The American Pride at the Dana Point Tall Ships Festival
|Career (United States)|
|Builder:||Muller Boatworks, Brooklyn, New York|
|Homeport:||Long Beach, California|
130 ft (40 m) overall|
101 ft (31 m) on deck
|Beam:||22 ft (7 m)|
|Draft:||10 ft (3.0 m)|
|Notes:||Sail area is 4,900 sq ft (460 m2)|
American Pride is a three-masted schooner built in 1941 by Muller Boatworks in Brooklyn, New York. Administrated by the Children's Maritime Foundation (CMF), her home port is Long Beach, California. She is easily recognized by her bright ochre sails.
American Pride was originally built as a two-masted "schooner-dragger" known as Virginia and spent over 40 years as a commercial fishing vessel, operating in the Grand Banks and George's Bank. Following a complete restoration in 1986, where she acquired her third mast, she was renamed Natalie Todd and operated as a charter boat out of Bar Harbor, Maine.
In October 1996, she was purchased by the American Heritage Maritime Institute (AHMI) and sailed to California via the Panama Canal. The administrating foundation name was changed to the Children's Maritime Foundation, a not-for-profit organization.
American Pride is used for marine science education, sail training, and living history programs. Schools and organizations from around the nation board the vessel for sailing adventures ranging from 3 hours to 5 days. In partnership with the Parks, Recreation, and Marine department of the City of Long Beach, she carries children and their families for 3 hour educational tours of Long Beach Harbor during the summer. Children's Maritime Foundation also offers 5 day summer camp programs from late June through August.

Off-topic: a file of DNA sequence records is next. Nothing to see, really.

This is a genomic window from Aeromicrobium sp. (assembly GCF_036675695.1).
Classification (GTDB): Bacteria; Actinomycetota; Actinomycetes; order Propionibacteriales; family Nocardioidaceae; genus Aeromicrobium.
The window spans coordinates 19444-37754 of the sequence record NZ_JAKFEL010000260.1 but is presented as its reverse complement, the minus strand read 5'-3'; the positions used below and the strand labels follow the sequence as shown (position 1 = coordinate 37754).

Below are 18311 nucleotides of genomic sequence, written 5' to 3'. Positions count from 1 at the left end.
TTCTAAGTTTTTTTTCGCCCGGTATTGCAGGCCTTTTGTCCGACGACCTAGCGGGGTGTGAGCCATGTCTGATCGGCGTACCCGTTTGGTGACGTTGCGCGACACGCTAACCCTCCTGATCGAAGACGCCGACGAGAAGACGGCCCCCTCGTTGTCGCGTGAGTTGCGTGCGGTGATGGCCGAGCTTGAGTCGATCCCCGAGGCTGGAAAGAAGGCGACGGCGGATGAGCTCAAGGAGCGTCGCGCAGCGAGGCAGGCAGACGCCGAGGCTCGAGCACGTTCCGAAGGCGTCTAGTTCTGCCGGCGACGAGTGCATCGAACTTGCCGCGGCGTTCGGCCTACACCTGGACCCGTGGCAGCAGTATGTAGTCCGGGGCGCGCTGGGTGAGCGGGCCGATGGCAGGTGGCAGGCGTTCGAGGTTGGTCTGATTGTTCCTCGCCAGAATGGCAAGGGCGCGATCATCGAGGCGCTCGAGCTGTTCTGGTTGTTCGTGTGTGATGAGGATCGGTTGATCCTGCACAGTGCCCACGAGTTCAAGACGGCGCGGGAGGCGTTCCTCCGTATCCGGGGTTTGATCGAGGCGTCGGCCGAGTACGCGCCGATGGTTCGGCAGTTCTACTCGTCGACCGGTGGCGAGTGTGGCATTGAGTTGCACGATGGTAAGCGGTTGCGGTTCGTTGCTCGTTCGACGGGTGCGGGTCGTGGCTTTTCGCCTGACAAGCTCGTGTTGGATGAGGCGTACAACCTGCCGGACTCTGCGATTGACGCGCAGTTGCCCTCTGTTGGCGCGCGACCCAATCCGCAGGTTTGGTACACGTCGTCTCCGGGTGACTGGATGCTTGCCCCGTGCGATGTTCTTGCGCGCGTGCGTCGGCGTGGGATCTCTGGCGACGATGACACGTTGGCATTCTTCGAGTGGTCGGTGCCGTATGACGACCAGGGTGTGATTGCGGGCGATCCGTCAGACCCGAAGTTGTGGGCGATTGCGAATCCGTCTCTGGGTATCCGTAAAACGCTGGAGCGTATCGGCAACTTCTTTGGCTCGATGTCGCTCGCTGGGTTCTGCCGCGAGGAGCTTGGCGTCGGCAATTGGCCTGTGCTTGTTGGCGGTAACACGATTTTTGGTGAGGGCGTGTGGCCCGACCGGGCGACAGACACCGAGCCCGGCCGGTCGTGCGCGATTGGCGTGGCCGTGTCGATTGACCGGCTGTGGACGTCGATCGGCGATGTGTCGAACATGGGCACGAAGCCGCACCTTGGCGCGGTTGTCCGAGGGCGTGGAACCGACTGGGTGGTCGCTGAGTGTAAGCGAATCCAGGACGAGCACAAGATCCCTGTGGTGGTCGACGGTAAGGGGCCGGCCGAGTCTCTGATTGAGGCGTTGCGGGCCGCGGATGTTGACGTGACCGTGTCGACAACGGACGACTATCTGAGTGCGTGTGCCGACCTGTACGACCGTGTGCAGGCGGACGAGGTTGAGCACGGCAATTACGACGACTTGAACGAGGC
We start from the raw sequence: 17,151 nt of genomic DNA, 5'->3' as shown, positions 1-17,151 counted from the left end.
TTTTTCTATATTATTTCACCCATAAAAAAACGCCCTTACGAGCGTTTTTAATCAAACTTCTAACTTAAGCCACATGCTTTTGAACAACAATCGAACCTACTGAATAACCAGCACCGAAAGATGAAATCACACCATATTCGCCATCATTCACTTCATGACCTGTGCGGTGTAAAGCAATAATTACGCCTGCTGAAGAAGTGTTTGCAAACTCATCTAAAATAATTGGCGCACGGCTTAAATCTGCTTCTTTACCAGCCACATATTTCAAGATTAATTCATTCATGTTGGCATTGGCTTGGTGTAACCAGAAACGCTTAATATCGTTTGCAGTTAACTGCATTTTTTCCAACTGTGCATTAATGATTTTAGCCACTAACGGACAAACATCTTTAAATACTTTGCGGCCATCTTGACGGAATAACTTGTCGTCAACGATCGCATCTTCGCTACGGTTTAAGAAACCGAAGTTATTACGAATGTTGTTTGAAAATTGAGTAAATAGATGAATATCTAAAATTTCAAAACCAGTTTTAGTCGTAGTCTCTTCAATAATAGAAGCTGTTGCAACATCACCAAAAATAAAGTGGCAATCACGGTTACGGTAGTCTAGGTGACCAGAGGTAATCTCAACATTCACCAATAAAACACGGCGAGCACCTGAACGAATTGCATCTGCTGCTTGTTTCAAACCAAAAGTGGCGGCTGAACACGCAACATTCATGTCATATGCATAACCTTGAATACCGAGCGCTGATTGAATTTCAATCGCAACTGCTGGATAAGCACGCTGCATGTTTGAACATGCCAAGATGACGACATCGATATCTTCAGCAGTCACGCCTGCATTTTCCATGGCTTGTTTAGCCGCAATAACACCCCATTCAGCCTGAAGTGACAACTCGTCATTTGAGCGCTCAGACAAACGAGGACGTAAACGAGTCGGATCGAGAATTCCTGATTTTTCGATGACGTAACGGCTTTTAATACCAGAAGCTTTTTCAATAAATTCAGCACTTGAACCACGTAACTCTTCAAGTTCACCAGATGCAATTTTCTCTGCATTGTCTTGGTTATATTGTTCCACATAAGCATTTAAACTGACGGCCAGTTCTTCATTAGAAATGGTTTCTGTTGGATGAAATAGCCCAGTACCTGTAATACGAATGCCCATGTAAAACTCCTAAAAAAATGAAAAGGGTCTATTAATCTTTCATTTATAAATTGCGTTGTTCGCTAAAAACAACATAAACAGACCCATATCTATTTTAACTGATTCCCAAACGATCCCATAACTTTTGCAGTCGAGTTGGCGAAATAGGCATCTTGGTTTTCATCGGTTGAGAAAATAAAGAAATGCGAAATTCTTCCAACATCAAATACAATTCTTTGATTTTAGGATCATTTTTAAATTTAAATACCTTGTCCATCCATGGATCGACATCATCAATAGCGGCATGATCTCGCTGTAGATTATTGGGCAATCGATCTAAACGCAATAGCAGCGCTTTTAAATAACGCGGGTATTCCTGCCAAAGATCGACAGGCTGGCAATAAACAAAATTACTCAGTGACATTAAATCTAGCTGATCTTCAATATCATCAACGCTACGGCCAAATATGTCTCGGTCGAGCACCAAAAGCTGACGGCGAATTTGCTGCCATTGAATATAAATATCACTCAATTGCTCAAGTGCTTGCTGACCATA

For the general public, American Pride offers scheduled whale watching and brunch cruises throughout the year in Long Beach Harbor, in addition to the Annual Buccaneer Days weekend sail in October - an adults only event to Catalina Island. American Pride was named the official Tall Ship of Long Beach in 2007.
American Pride is certified to carry 100 passengers and 6 crew for day sails and 59 passengers overnight, although she has only 38 bunks (32 passengers, 5 crew, 1 captain). During her educational programs to Catalina Island, however, bunks are typically left open as children and crew opt to sleep on deck.
Her crew members are typically trained in both sailing and marine science, usually having earned undergraduate or graduate degrees in marine biology, biology, physiology, or environmental science.
- American Sail Training Association. Sail Tall Ships! A Directory of Sail Training and Adventure at Sea. 14th edition. Newport, RI: 2002.